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'Cuz 'season's greetings' just ain't good enough

Posted By Drew Zahn On 12/01/2009 @ 9:10 pm In Front Page | Comments Disabled

Shoppers fed up with stores swapping “Season’s Greetings” and “Happy Holidays” for the more traditional “Merry Christmas” have a place to vent their frustrations this December and a resource for identifying those shops that still honor Jesus’ birth as the reason for the season.

The Retailer Ratings system at StandForChristmas.com provides an up-to-the-second summary of how customers have rated 29 of the nation’s largest store chains – from American Eagle Outfitters to Wal-Mart – on their acknowledgment of Christmas.

“Millions upon millions in our nation deeply value the great truths of Christmas and the holiday’s inspiring place in American life and culture,” the website states. “We’re asking you to decide which retailers are ‘Christmas-friendly.’ They want your patronage and your gift-shopping dollars, but do they openly recognize Christmas?”

Discover dozens of Christmas gift ideas and real “reason for the season” messages in WND’s Christmas Store!

The ratings system is a project of Focus on the Family and Focus on the Family Action.

In the past, Focus has created a shopping guide to rate retailers on their “Christmas-friendliness,” but this year the organization has turned the ratings over to customers themselves.

“We’re placing shoppers in the driver’s seat,” the website explains. “Through this site, customers can provide feedback directly to retailers and share their experiences with fellow shoppers!”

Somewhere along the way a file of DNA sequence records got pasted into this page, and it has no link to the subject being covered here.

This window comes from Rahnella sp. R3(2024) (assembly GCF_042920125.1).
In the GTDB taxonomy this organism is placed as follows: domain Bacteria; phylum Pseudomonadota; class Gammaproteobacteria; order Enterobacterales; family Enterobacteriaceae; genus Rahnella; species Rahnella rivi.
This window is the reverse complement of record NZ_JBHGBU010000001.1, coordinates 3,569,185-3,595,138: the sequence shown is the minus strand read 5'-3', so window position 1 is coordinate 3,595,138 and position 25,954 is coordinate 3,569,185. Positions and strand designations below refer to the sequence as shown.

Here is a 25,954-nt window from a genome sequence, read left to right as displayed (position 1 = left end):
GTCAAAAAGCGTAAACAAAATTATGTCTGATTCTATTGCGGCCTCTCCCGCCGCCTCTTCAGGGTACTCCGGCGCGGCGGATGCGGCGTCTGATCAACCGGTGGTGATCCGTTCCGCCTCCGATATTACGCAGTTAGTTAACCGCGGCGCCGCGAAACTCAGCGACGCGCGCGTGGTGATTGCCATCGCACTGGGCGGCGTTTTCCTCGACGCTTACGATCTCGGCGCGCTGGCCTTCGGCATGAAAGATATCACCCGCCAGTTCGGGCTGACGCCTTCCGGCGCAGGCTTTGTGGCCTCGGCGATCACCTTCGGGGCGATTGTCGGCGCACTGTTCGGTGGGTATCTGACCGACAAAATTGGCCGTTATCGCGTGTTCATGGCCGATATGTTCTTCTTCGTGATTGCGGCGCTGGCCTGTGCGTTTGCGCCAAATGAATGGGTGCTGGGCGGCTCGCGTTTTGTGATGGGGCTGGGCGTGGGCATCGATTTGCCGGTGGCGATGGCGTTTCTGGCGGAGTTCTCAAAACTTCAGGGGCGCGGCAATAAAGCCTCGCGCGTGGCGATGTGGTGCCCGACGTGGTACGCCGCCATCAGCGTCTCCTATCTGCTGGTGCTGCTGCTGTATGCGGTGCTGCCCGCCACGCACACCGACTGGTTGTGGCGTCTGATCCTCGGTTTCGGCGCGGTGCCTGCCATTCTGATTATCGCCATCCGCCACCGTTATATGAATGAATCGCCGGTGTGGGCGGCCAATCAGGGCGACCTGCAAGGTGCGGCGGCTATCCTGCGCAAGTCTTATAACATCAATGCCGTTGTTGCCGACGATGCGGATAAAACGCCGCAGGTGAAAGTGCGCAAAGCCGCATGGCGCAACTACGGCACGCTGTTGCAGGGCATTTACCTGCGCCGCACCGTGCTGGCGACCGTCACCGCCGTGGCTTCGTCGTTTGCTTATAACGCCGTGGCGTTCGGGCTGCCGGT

“There’s nothing more effective than hearing from the customer,” said Carrie Earll, director of issues analysis for Focus on the Family Action. “The customer’s always right.”

“Many retailers are waking up to the fact that it is more inclusive – not exclusive – to mention Christmas,” she said.

Shoppers who visit StandForChristmas.com can not only rate the retail chains as being “friendly,” “negligent” or “offensive” toward observers of Christmas, but also leave comments on specific stores.

For example, this piece of frosty feedback came from a customer regarding Banana Republic, the retail chain that at press time was rated the worst in Christmas-friendliness:

“I clicked on their ad and used their search function,” the commenter writes. “Typing in ‘Christmas gifts,’ I got ‘Holiday gifts.’ Narrowing my search, I typed in ‘Christmas’ and got ’0 results for this search.’ They will get the same number of purchases from me.”

When this article was written, Banana Republic was scoring an 82 percent “offensive” rating to an only 18 percent “friendly” rating.

On the far other end of the spectrum was Bass Pro Shops, which was scoring 93 percent “friendly” rating, with seven percent rating the retailer “negligent” and none rating it “offensive.”

“In last Sunday’s paper, it was one of only two retailers who had ‘Christmas’ prominently displayed throughout the entire ad,” said one commenter regarding Bass Pro Shops. “They have a Christmas village set up inside the store (not a ‘holiday’ or ‘winter’ village), and it’s an old-fashioned Christmas village where kids can get a free photo with Santa (who sends a letter to the child in the mail), lots of free games to play and employees dressed as elves. I give this retailer the highest rating.”

At press time, the top five most Christmas-friendly stores were Bass Pro Shops, Land’s End, Cabela’s, Sears and Lowe’s, all of which scored above 80 percent “friendly.”

The most “offensive” on the list were Banana Republic, Gap, Best Buy, American Eagle Outfitters and Old Navy, all of which topped 60 percent “offensive.”

The full ratings list can be seen on the Stand For Christmas website.



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